Directed by Joachim Trier / 2017

Thelma is a young woman who has left home to attend university. Her parents raised her in a strict household, but Thelma is now experiencing real independence for the first time in her life. Yet her parents still call nightly to check in on her, and they track which classes she’s supposed to be in online. She doesn’t drink, doesn’t smoke and she hasn’t had any real experience with true friendship. We’re meant to think this is all due to her parents’ fundamentalist religious beliefs, but there is something very wrong with Thelma.

There is nothing at all wrong with Thelma, the movie. Directed by Joachim Trier (Louder Than Bombs), Thelma is a supernatural thriller from Norway. It’s not a flashy film, and doesn’t contain a surfeit of jump scares (no one in this movie seems to own a cat). Its growing horror unfolds over the course of its runtime. We gradually become aware of Thelma’s situation, and the danger she presents to others close to her.

During her first week away from home, Thelma meets another young woman, Anja (Kaya Wilkens). Thelma’s initial interest in friendship soon blossoms into physical infatuation. Animals begin to behave in unusual ways. Birds repeatedly  fling themselves against windows, snakes and insects slither up from underground. When Anja returns Thelma’s attention, the crush of conflicting emotions such as love, lust, and guilt overwhelm Thelma. They threaten to unleash whatever dark power she possesses. Concerned over her episodes, which manifest themselves physically as non-epileptic seizures, Thelma undergoes a battery of medical tests. The doctors can find nothing wrong with her physically- perhaps her condition is entirely mental.

For all its supernatural shenanigans, Thelma plays out more as a quiet character study than as a Nordic remake of Carrie. Eili Harboe’s performance as the eponymous young woman depicts her as equal parts naive, confused and dangerous. Yet it’s a performance as quiet and restrained as the film surrounding it. As Thelma learns more about who she is as a person- what she likes, whom she loves- the more of her power she unlocks. The dawning realization of what she is capable of frightens Thelma. It frightens her more than it does her parents, who know firsthand the kind of thoughtless devastation Thelma can inflict.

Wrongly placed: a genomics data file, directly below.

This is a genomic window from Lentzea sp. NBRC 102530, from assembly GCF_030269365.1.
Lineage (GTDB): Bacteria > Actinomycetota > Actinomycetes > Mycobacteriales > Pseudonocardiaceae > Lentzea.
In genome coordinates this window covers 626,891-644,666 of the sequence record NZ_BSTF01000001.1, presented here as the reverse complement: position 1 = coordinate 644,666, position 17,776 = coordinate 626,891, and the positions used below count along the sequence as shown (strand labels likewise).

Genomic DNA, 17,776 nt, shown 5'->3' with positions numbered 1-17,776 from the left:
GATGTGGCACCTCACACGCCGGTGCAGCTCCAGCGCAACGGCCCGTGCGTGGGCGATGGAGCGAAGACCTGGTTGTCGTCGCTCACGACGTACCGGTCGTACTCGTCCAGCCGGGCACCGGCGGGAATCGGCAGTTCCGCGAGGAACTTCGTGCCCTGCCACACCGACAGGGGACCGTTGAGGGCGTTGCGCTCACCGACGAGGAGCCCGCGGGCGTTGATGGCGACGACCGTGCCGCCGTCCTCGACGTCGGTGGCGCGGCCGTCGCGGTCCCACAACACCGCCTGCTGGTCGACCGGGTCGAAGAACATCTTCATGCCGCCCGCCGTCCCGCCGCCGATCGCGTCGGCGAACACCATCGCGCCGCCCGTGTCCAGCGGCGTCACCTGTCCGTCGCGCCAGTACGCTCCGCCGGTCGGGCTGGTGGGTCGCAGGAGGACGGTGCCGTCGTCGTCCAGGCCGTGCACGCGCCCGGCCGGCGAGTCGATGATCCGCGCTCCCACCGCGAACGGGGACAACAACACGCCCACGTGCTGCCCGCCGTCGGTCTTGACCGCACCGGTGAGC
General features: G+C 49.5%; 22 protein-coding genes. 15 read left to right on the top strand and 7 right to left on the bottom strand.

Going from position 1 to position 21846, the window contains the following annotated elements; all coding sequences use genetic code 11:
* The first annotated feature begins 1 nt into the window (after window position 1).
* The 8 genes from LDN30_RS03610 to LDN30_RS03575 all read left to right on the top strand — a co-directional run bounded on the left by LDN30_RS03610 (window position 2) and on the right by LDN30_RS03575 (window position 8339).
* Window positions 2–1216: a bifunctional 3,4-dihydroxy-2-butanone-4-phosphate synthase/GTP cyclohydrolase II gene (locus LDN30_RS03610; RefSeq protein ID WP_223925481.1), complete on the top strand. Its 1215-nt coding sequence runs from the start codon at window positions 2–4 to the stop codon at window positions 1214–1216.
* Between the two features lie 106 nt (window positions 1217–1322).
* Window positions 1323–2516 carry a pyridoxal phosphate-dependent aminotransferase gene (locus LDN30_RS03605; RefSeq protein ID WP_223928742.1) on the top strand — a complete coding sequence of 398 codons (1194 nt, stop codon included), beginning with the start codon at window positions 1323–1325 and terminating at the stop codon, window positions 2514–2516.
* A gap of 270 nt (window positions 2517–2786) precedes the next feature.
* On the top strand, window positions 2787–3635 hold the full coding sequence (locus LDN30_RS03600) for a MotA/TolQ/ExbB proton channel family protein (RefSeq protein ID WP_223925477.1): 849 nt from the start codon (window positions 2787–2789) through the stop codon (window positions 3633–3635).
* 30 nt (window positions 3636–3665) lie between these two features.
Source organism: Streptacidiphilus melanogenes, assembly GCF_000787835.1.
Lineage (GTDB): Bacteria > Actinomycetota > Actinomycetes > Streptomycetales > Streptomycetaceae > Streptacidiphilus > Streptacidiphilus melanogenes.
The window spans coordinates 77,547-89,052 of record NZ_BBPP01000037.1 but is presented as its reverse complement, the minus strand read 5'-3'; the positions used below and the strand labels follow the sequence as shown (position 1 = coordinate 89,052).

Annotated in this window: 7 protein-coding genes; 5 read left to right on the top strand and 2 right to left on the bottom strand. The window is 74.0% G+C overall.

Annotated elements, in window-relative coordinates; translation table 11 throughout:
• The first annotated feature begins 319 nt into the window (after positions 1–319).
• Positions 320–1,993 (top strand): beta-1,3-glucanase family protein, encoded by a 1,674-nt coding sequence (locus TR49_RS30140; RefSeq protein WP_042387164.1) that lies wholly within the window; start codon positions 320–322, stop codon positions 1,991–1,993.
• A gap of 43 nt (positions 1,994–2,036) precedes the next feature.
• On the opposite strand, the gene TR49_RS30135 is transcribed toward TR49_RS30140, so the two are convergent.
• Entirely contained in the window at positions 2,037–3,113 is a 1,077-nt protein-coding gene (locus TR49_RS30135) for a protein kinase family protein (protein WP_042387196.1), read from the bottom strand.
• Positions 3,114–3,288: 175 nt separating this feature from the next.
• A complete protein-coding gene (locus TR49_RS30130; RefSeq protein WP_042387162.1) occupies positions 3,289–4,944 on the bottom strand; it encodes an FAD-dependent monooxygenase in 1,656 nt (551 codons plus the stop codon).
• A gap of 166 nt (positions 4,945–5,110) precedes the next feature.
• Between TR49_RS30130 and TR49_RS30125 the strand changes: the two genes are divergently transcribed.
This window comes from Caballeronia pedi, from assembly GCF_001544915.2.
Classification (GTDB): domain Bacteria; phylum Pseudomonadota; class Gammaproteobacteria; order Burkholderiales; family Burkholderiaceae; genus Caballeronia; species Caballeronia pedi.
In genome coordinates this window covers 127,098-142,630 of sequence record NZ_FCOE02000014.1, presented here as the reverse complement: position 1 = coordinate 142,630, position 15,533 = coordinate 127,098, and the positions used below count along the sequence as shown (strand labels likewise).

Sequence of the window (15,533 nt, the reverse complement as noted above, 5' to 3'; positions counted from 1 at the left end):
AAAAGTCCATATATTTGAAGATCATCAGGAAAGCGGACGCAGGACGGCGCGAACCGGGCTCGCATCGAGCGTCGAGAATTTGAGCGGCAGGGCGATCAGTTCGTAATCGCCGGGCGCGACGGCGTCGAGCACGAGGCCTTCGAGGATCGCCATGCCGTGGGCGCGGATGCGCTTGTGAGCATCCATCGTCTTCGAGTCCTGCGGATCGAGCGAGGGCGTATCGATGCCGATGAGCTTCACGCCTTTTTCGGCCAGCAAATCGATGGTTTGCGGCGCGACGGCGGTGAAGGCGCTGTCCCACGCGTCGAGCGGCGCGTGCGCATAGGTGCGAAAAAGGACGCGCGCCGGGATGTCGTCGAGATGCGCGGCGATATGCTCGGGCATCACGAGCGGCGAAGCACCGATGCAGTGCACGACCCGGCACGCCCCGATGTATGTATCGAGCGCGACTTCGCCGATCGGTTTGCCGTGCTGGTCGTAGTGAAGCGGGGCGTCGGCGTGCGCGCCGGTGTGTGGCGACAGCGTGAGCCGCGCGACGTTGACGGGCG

Her father’s emotions trap him between his love for his daughter and his terror at what she could become. Trond (Henrick Rafaelsen) cannot let Thelma go to become her own woman, nor can he end the danger she poses once and for all. He can only rely on half-measures such as religion or drugs for control, neither of which offer a satisfying solution.

Entrapment is a major theme in Thelma. Thelma’s mother (Ellen Dorrit Petersen) is in the same emotional trap as Trond. Yet, she  more clearly sees the need for more desperate solutions. Thelma feels guilt and remorse over her feelings for Anja, and she desires to fit in with her peers at school. Those feelings become a trap for her; if she acts on them, she could lose control. Throughout the film, we observe Thelma through glass- like a specimen at a reptile house,or the fish she sees trapped beneath the ice. One character, revealed late in the film, is trapped by another through a heavy regimen of drugs, another is trapped beneath… well I can’t say any more about that. Even the more free-spirited Anja is trapped by forces she does not perceive and cannot begin to understand.

The ending of Thelma raises a good many questions, questions which I can’t really discuss in detail here for fear of spoilers. You might leave the theater thinking that the hero has defeated the villain and the hero has won; but who really is the villain of the movie? It’s to the movie’s credit that there isn’t an easy answer to that question. To even ask it is to miss the point. Thelma isn’t about heroes and villains. It’s about the ways people get themselves trapped in harmful relationships. It’s also about a young woman who has freaky mental powers.